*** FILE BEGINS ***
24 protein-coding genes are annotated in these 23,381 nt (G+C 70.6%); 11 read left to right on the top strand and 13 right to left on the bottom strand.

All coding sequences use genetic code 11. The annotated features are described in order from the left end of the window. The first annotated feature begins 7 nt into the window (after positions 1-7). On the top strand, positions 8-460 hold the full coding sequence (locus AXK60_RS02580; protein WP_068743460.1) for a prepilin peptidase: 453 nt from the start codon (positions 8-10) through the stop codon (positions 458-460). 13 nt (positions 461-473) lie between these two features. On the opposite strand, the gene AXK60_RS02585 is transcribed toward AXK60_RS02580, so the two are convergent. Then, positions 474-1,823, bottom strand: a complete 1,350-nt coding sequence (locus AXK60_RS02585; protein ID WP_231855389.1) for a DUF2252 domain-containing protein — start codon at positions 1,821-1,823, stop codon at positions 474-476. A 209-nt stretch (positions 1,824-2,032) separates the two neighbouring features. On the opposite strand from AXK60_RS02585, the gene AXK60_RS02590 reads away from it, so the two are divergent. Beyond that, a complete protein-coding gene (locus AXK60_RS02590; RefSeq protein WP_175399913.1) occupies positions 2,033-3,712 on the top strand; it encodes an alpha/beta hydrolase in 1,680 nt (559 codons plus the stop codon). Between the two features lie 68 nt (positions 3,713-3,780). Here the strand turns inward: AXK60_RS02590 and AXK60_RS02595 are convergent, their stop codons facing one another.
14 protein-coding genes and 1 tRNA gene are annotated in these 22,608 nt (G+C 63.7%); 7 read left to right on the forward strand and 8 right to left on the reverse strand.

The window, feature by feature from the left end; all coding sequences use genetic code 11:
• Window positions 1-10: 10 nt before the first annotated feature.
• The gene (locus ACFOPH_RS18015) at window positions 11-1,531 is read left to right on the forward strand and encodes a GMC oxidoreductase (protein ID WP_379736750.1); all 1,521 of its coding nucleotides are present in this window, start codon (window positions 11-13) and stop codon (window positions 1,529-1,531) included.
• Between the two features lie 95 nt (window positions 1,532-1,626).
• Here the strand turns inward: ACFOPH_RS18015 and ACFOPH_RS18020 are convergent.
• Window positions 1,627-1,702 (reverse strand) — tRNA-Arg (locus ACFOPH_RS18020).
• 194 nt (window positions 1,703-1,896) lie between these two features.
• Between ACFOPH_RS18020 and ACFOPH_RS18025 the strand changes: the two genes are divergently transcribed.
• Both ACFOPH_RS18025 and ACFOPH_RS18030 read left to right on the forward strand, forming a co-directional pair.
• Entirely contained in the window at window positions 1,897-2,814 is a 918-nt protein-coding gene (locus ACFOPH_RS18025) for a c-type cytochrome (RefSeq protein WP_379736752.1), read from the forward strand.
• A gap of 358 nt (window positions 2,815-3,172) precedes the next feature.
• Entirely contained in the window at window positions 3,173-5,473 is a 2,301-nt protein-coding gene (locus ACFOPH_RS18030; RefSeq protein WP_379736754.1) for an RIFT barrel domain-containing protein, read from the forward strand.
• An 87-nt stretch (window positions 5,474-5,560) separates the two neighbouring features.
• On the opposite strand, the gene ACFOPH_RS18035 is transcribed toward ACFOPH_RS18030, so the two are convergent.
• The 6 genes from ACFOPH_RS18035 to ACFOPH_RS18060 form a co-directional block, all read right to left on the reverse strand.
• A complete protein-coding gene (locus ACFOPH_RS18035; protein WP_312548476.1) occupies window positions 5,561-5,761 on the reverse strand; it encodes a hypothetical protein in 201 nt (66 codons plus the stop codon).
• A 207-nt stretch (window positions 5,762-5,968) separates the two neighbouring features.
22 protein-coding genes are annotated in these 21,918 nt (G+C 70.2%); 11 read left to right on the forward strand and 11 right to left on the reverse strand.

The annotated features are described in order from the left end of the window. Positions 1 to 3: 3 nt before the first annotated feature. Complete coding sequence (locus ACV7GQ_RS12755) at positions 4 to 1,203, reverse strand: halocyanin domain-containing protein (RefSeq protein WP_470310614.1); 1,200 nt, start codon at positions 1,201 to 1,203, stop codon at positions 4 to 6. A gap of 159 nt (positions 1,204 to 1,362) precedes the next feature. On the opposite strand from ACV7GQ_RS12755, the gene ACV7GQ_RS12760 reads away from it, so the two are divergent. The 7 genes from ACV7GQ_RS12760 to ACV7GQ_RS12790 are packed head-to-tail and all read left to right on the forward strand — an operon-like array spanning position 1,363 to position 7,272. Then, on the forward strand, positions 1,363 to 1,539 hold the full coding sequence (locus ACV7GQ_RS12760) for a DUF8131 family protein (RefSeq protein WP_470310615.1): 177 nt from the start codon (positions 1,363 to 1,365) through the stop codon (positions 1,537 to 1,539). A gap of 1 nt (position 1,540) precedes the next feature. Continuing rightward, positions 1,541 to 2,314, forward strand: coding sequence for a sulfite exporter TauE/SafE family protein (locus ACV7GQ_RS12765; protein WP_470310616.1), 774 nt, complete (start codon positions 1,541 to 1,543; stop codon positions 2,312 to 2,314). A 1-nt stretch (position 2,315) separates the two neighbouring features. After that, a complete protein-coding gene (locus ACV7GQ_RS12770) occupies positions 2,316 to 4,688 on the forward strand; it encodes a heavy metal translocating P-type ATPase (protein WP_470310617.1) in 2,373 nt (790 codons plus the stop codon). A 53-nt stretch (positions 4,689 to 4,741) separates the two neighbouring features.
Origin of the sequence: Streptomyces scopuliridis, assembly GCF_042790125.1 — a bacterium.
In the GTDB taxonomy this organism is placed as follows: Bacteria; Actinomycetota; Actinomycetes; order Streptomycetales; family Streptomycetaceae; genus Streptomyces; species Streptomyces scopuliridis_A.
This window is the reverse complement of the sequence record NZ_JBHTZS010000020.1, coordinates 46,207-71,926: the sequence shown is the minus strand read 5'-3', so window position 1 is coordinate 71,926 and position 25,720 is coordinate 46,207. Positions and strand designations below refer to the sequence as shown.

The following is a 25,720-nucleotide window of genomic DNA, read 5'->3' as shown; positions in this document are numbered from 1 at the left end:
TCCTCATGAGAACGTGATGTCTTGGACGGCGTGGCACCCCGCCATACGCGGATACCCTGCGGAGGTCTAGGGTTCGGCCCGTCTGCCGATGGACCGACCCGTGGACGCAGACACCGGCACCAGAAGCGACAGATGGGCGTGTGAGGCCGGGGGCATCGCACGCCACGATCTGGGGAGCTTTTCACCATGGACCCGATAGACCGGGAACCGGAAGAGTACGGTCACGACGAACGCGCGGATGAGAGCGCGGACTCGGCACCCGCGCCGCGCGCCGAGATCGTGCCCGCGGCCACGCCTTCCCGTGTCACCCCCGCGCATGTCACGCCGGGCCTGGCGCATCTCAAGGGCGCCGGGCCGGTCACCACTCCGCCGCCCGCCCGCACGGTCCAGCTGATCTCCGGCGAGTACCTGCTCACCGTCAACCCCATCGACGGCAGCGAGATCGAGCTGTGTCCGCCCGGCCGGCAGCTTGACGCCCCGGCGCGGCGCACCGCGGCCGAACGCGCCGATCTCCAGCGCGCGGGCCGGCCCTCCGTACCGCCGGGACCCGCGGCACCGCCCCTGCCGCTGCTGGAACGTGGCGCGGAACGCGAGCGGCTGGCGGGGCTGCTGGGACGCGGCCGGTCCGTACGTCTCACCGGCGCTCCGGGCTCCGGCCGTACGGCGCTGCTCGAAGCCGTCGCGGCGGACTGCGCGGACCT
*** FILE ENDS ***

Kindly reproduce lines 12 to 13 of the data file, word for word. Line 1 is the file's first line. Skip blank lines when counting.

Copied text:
• Both ACFOPH_RS18025 and ACFOPH_RS18030 read left to right on the forward strand, forming a co-directional pair.
• Entirely contained in the window at window positions 1,897-2,814 is a 918-nt protein-coding gene (locus ACFOPH_RS18025) for a c-type cytochrome (RefSeq protein WP_379736752.1), read from the forward strand.